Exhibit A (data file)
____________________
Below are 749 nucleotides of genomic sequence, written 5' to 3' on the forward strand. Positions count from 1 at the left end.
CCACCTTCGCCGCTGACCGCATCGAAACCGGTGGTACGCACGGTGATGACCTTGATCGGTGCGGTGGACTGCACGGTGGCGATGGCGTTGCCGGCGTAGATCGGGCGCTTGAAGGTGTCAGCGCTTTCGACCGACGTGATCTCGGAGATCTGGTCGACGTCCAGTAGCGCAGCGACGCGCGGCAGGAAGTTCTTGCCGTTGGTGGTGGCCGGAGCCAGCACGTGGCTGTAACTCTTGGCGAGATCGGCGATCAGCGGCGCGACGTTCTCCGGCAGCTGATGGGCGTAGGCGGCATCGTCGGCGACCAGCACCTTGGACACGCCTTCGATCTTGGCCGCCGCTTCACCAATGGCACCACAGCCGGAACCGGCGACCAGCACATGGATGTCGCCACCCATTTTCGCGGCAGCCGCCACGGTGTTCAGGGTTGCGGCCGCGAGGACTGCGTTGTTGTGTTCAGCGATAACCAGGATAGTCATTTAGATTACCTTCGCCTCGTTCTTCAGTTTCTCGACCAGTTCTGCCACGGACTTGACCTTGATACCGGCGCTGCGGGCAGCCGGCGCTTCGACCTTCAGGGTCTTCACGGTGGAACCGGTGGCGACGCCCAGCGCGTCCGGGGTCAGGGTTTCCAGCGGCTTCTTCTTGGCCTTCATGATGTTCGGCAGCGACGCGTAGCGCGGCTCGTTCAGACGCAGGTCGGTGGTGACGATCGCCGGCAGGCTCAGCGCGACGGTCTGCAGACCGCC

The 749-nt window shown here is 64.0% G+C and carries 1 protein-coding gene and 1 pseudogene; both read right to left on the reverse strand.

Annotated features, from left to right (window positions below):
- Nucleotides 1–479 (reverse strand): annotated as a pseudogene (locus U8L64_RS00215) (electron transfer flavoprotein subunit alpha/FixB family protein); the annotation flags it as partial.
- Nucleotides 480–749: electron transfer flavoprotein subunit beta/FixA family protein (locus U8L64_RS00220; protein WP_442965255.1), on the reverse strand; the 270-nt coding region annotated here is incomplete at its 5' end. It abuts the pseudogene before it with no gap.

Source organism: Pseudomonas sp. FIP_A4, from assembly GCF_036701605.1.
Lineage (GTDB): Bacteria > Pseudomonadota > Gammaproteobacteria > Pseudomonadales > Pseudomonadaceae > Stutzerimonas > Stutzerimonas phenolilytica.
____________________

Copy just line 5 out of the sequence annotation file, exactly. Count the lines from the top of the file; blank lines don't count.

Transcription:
- Nucleotides 1–479 (reverse strand): annotated as a pseudogene (locus U8L64_RS00215) (electron transfer flavoprotein subunit alpha/FixB family protein); the annotation flags it as partial.